By Mara Slade
I consider myself a corporate change agent in training. As part of my preparation, I recently became a certified Global Reporting Initiative (GRI) reporter. For those of you who are curious about the GRI reporting framework, there are abundant resources available here.
So what does a GRI report have to do with stakeholder engagement? As I recently learned — everything! The main purpose of a GRI report is to give stakeholders a view into what an organization is doing and not doing to address economic, social, and environmental impacts. For organizations reporting for the first time, this is an important and time intensive undertaking. Apart from feeling vulnerable, one of the key challenges for an organization when conducting a GRI report is to determine which stakeholders to engage given the typical constraints of limited time and budget.
So here goes, the top 3 lessons from the GRI reporter training:
Lesson #1: The process of creating a sustainability report is an opportunity to engage with stakeholders and get a fresh perspective on your organizations strengths and weaknesses.
Engaging stakeholders is a key requirement within the standard disclosures section of the GRI. Seeking involvement and input from stakeholders early in the process can help identify what aspects are deemed the most critical for inclusion in the report. It also allows your company or organization to learn about potential problems before they occur. External and internal stakeholders are key audiences for which a sustainability report is written in the first place, and engaging them from the beginning will lead to openness and receptiveness to what is eventually detailed in the final report.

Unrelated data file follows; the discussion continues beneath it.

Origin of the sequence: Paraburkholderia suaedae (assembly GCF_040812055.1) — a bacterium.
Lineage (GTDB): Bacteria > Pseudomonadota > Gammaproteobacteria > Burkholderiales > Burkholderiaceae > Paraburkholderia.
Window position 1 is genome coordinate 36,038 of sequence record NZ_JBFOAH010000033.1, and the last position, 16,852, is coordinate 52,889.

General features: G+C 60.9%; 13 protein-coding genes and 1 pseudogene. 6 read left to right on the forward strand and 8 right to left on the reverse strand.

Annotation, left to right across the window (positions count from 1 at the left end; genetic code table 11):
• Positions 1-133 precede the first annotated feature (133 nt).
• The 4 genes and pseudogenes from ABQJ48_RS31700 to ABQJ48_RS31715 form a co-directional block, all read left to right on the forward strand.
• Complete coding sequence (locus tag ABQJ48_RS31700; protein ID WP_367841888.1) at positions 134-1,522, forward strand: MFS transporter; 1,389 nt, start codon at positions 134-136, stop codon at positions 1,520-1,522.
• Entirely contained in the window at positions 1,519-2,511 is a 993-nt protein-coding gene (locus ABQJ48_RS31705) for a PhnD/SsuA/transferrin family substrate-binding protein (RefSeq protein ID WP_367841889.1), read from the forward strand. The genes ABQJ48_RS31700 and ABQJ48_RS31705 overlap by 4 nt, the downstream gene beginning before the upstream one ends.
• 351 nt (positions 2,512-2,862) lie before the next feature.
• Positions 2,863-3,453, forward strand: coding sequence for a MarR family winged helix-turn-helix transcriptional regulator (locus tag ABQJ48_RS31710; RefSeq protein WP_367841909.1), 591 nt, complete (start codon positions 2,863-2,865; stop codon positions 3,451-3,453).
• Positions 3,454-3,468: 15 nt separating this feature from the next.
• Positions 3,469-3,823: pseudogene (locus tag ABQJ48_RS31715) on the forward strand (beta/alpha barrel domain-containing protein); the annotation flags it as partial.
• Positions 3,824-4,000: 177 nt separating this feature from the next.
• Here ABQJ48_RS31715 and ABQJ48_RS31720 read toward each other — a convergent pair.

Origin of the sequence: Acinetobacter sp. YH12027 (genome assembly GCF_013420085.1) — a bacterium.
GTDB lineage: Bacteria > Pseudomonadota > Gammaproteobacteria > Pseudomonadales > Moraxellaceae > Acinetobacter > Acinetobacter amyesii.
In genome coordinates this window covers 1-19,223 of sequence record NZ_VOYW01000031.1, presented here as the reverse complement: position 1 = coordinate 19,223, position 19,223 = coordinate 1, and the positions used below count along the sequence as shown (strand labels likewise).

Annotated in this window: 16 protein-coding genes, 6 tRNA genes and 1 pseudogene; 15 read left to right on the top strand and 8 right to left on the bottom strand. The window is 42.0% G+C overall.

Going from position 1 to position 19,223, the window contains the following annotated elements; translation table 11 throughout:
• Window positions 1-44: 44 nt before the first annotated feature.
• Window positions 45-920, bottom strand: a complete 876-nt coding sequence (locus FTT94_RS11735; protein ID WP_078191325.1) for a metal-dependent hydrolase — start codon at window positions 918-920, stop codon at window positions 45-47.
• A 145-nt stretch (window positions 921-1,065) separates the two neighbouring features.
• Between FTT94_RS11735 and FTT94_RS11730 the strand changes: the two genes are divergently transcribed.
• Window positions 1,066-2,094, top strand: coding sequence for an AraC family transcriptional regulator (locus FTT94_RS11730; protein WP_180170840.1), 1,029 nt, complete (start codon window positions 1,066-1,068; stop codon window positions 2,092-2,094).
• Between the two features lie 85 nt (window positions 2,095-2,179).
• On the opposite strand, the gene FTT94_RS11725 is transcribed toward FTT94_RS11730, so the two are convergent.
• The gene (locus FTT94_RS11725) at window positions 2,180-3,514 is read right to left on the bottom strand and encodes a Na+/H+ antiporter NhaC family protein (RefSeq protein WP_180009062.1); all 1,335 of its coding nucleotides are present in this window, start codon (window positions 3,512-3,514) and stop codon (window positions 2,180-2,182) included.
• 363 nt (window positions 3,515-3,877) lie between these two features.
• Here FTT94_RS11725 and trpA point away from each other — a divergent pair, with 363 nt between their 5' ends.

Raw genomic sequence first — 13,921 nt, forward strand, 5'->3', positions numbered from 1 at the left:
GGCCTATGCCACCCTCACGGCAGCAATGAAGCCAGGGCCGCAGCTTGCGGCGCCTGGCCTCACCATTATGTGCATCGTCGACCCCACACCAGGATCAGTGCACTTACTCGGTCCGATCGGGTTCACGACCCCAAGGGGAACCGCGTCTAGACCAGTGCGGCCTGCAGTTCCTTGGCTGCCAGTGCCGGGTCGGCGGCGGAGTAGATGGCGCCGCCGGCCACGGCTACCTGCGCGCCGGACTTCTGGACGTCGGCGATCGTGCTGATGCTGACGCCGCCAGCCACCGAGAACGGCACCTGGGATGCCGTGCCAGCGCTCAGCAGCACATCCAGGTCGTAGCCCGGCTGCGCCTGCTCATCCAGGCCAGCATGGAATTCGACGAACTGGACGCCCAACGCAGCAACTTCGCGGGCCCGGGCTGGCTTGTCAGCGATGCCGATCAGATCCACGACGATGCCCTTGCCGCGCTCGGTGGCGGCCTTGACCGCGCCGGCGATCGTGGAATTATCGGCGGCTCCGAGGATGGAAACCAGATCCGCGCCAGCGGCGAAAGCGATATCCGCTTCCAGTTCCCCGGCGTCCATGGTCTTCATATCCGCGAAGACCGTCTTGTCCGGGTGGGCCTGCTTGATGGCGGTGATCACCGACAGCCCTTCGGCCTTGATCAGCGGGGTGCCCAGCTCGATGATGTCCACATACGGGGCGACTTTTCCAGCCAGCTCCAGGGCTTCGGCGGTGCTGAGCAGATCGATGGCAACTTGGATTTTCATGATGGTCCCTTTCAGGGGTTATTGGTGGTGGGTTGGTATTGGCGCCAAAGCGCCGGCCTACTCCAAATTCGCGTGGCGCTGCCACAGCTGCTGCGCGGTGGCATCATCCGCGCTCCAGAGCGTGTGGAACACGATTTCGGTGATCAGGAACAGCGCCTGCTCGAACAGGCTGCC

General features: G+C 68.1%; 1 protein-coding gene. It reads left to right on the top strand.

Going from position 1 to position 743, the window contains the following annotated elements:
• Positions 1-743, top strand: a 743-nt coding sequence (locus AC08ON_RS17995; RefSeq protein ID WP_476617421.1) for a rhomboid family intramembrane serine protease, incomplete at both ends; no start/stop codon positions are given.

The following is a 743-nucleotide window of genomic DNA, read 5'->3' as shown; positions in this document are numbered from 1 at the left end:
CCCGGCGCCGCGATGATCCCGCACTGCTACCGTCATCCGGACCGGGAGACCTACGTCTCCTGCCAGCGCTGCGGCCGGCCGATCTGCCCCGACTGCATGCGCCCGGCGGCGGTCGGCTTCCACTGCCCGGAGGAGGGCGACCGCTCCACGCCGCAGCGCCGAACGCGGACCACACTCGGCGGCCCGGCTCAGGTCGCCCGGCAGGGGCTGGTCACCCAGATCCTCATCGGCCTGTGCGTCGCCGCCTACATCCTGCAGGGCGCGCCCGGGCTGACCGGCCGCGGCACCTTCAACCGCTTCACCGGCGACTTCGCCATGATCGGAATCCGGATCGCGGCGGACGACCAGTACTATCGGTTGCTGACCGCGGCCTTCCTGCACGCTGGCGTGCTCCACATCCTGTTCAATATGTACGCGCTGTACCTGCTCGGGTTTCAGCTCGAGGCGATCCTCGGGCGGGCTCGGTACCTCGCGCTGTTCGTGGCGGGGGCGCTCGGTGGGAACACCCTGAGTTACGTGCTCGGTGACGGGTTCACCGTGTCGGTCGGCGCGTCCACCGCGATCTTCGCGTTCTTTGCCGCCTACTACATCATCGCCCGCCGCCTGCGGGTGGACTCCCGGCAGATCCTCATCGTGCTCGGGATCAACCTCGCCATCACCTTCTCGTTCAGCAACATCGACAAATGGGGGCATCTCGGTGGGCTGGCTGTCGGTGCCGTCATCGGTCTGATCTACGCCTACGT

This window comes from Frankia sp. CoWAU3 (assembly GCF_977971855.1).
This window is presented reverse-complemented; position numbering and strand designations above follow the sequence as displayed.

Lesson #2: Stakeholder engagement is a slow and an ongoing process that, over the years, can pay dividends as long as you take the time to grow relationships and establish trust.
If key stakeholders see that your company is taking their recommendations and ideas seriously, they will be less likely to take an aggressive stance against you and this will add to your overall credibility as an organization. Side-note: The GRI “walks the walk” when it comes to engaging their own stakeholders, and is currently conducting a multi-year process seeking input from individuals and organizations to inform the latest version of the GRI Guidelines, the G4, which is slated for launch in May 2013.
Lesson #3: If you are an American (like me) and received an American education, then you might think that the grading system or what the GRI refers to as “Application Levels” chosen by the reporting organization (either A, A-, B, B-, C, or C-) is reflective of the overall quality of the report.
In fact, the application level does no such thing. Nor does it speak to how sustainable an organization is. The A, B, or C application level signifies the degree of transparency in reporting. For companies who are creating a sustainability report for the first time, the GRI recommends using the Level C report as a template and building upon the report from there. So, don’t get hung up on getting an “A” level report. The important thing is to start somewhere and keep pushing for greater levels of transparency year after year.
Mara Slade is a freelance communications strategist and current MBA student at Presidio Graduate School in San Francisco, California.
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